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  Luodong
 
Introduce
Luodong Township
Anonymity
Laodong
Land Area
11.3448 km2
Population
93,623 (4th quarter statistics, 2003)
Villages
25 villages, 524 neighborhoods
Location
Luodong sits in the center of the Lanyang Plain at 121.45 E, 24.42 N connecting to Dongshan in the south, the Lanyang River in the north, Wujie Township in the east, and Sanxing Township in the west, with a total area of 11.344 square kilometers, making it the smallest town on the island.
Description
Of equal status and importance to that of the Wushih Harbor in Toucheng, Luodong since the Qing Dynasty has always been an important transit town south to the Lanyang River. Merchandise from outside of the town and wood logs from Taiping Mountain were transferred out from here.
The wood logging business on Taiping Mountain greatly contributed to the prosperity of Luodong Township, making it the most important commerical center in Yilan County. In 1915, the Japapanese government decided to log Taiping Mountain and hence looked for an appropriate location for the storage and transport of the resulting lumber. In 1921, via the efforts of the Luodong Street Chief Chen Chun Jing, the lumber storage and distribution center in Yilan was moved to Luodong. From that time forward, Luodong was transformed from an agricultural town into a business center. Taiping Mountain lumber production volume soon surpassed Alishan, resulting in lumber dealers shifting their business headquarters to Luodong. Peripheral industries such as shops, hotels, restaurants, and entertainment facilities were subsequently established. Combined with well developed transportation, economic and financial establishments, Luodong became the largest commercial town in the entire county.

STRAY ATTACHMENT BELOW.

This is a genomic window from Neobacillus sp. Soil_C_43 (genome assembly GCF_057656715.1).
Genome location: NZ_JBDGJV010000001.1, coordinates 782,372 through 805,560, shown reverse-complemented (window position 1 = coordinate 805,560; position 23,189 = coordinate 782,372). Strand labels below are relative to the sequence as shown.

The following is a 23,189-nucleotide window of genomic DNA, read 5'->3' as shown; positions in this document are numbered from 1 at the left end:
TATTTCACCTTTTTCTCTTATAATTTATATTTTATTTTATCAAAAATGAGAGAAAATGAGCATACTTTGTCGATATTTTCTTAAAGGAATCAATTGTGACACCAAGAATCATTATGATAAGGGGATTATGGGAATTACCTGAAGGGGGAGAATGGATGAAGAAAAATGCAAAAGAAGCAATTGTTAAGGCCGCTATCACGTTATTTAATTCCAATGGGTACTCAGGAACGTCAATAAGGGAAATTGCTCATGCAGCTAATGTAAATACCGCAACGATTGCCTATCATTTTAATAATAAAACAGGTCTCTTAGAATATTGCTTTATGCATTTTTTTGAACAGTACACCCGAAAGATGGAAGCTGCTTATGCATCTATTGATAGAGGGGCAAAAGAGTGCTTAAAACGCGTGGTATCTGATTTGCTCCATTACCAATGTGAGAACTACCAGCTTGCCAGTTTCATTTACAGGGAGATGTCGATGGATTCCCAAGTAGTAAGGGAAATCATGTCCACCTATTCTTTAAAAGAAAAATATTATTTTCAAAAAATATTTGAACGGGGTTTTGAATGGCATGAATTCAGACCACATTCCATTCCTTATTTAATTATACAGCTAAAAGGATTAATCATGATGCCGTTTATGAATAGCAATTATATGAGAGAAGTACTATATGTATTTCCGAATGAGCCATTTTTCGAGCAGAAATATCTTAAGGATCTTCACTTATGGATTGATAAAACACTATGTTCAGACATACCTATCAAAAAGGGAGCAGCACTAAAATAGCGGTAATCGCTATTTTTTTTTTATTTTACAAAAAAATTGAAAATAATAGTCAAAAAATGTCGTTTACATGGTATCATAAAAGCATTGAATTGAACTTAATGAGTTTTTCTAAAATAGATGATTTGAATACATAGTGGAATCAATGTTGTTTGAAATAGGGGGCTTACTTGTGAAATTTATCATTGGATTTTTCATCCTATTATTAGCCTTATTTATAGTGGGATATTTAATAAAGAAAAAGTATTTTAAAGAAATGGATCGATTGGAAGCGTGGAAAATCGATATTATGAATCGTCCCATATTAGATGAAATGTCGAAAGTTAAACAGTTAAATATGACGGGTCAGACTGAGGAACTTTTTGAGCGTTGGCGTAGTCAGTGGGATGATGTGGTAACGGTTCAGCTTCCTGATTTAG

In recent years because of the establishment of the Luodong Sports Park, the largest of its kind on the island, great numbers of visitors have traveled to Luodong, successfully promoting Luodong's sports and leisure industries.
Historical Description
Luodong is the 2nd largest town in Yilan County, next to Yilan City. It was called "Laodong (monkey)" in the Pingpu language as this area used to feature dense woods inhabited by a large group of monkeys. In 1804, Pingpu tribe chiefs Pan Xian Wen and Maoge from Changhua led a group of people to settle in the Luodong area. They established Alishih and Ashushih Communities and developed a large scale agricultural industry.
In 1812, a Qing Dynasty officer Fan Bang Gan was put in charge of Luodong. Two years later, Han settlers formally entered the Luodong's Shiliufen (today's Luojzuang Village and Nanchang Village), Beicheng (Beicheng Village, Beitou Lane), and Waizaiwai (Ren-ai Village) to begin clearing and developing the land. In the history of Luodong's exploitation, the Pingpu tribe and Han settlers fought over land and many ethnic conflicts erupted, however they finally succeeded in opening Luodong together. With the continuous effort of our ancestors, Luodong not only became the most prosperous town in the entire Yilan area, but also developed special characteristics through combining both the aboriginal and Han cultures.
During Japanese rule, the most dramatic change to Luodong's history came about by the establishment of a base for industry established by the Taiping Mountain logging business promoted by Chen Chun Jing. In 1916, the Japanese established a Yilan branch office under the Forest Administration Bureau in charge of the logging, transportation and storage of the Taiping Mountain area timber with a log pond set up in today's Yuanshan Township. Later on because of a change in the lumber transportation from waterway to railway, Chen Chun Jing made huge efforts to have the branch office moved to Luodong. Finally in 1924, upon the completion of the railway between Luodong and Tuchang (today's Datong Township), the branch office has officially moved to Zhulin in Luodong. From that time onwards, Luodong proceeded into a new commercial era.